For the third year in a row, delegations have the option to use pre-recorded backing vocals, though each delegation can still use live backing singers – whether on or off stage – or a combination of live and recorded backing vocals. However, all lead vocals and lead dubs performing the melody of the song must still be live.[101]

Semi-final allocation draw

St George's Hall, host venue for the allocation draw of the 2023 contest

The draw to determine the participating countries' semi-finals took place on 31 January 2023 at 19:00 GMT (20:00 CET), at St George's Hall.[102] The thirty-one semi-finalists were divided over five pots, based on historical voting patterns as calculated by the contest's official televoting partner Digame.[103] The purpose of drawing from different pots was to reduce the chance of "bloc voting" and to increase suspense in the semi-finals.[104] The draw also determined which semi-final each of the six automatic qualifiers – the previous year's winning country Ukraine and "Big Five" countries France, Germany, Italy, Spain and the United Kingdom – would broadcast and vote in. The ceremony was hosted by AJ Odudu and Rylan, and included the passing of the host city insignia from Stefano Lo Russo, the mayor of previous host city Turin, to Joanne Anderson, the mayor of Liverpool. London-based production company ModestTV was commissioned to produce the broadcast of the ceremony.[105]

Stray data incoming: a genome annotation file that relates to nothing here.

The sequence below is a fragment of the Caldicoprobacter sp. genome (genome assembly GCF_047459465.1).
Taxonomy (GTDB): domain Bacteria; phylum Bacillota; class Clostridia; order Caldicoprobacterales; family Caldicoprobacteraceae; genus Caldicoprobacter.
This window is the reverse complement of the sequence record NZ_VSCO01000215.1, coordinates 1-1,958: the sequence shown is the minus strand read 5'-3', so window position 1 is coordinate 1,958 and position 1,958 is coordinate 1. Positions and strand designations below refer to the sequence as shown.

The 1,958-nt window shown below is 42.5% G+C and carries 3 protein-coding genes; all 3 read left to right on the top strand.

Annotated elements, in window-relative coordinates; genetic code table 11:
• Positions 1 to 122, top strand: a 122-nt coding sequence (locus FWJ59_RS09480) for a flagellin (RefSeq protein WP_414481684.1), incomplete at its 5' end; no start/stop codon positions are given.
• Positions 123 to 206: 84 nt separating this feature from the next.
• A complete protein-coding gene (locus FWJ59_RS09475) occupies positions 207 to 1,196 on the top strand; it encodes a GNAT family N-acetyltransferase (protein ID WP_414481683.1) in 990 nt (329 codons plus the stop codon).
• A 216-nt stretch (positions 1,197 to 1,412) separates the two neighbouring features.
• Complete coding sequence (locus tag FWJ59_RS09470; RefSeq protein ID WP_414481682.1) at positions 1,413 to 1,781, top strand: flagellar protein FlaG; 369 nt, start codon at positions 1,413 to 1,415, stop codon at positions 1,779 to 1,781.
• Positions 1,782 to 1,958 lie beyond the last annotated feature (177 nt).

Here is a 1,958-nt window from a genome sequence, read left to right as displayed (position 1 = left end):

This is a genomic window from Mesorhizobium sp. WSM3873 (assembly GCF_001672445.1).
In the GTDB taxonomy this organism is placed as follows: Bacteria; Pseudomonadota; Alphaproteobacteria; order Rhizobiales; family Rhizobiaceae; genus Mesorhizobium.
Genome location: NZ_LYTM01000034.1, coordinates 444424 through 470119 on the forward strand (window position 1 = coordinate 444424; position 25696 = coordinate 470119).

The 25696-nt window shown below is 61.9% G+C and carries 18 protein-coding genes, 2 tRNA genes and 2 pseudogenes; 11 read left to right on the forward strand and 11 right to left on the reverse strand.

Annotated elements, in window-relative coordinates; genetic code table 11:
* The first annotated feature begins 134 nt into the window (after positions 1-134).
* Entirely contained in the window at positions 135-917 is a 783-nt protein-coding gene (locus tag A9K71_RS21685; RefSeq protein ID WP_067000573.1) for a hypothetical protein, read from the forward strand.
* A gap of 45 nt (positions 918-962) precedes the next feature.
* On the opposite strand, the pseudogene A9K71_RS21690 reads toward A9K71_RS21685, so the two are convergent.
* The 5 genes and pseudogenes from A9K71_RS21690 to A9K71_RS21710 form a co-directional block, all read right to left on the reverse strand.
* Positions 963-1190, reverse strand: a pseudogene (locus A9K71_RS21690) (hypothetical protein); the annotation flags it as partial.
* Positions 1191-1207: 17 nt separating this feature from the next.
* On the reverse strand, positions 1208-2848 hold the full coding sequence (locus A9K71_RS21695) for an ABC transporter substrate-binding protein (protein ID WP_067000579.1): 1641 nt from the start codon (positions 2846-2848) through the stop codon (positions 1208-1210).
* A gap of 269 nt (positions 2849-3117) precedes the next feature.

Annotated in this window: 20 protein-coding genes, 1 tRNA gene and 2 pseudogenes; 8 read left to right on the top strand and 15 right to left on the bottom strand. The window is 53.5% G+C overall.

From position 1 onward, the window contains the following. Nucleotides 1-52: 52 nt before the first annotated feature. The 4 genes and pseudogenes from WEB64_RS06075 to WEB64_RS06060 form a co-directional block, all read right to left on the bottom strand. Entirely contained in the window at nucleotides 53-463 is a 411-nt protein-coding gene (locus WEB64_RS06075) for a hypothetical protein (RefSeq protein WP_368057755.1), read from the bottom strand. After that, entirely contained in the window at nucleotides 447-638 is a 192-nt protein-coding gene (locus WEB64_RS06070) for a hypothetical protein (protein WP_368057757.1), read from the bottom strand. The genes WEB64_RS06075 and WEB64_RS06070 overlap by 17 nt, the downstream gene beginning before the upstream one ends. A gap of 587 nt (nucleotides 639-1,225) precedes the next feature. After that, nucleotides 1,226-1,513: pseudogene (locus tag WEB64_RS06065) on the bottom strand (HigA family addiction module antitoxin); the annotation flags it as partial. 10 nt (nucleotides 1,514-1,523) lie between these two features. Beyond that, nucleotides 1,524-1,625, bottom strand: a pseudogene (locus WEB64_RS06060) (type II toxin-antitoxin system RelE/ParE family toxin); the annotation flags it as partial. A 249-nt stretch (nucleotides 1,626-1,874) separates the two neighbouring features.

Pot 1 Pot 2 Pot 3 Pot 4 Pot 5


The "postcards" are 40-second video introductions shown on television whilst the stage is being prepared for the next entry. Filmed between February and April 2023, and directed by Tom Cook, with Carlo Massarella and Jane McGoldrick serving as executive producers, the postcards are based on the "United by Music" theme of the contest, and will "use innovative techniques to showcase each Eurovision entry as well as linking the UK and Ukraine". The postcards are produced by London-based production company Windfall Films and Ukrainian production company 23/32.[106][107][108]